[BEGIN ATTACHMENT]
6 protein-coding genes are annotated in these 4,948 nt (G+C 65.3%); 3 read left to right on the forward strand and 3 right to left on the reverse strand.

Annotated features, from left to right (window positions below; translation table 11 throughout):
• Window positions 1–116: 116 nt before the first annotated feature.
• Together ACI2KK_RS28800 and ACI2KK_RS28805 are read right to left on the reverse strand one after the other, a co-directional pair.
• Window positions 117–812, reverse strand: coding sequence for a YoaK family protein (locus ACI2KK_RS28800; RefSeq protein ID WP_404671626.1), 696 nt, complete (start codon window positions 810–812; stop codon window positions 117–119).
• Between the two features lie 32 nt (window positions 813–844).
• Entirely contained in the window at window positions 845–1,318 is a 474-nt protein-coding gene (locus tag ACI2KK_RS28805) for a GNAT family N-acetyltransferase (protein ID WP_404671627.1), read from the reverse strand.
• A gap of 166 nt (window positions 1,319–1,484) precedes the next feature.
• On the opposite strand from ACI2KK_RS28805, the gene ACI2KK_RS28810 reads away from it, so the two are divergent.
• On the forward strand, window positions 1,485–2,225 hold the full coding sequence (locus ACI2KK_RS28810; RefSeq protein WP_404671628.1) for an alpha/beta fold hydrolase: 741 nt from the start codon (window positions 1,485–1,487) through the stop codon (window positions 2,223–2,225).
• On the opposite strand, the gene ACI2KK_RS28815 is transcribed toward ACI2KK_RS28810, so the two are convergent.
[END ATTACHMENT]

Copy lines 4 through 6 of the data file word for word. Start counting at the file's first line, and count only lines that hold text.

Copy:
• Together ACI2KK_RS28800 and ACI2KK_RS28805 are read right to left on the reverse strand one after the other, a co-directional pair.
• Window positions 117–812, reverse strand: coding sequence for a YoaK family protein (locus ACI2KK_RS28800; RefSeq protein ID WP_404671626.1), 696 nt, complete (start codon window positions 810–812; stop codon window positions 117–119).
• Between the two features lie 32 nt (window positions 813–844).